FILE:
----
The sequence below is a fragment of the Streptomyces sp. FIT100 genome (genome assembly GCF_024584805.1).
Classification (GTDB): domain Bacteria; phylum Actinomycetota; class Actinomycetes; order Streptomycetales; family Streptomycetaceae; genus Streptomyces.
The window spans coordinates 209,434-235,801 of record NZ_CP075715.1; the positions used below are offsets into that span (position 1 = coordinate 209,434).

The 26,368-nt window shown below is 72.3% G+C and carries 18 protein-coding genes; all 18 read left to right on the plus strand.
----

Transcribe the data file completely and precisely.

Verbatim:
The sequence below is a fragment of the Streptomyces sp. FIT100 genome (genome assembly GCF_024584805.1).
Classification (GTDB): domain Bacteria; phylum Actinomycetota; class Actinomycetes; order Streptomycetales; family Streptomycetaceae; genus Streptomyces.
The window spans coordinates 209,434-235,801 of record NZ_CP075715.1; the positions used below are offsets into that span (position 1 = coordinate 209,434).

The 26,368-nt window shown below is 72.3% G+C and carries 18 protein-coding genes; all 18 read left to right on the plus strand.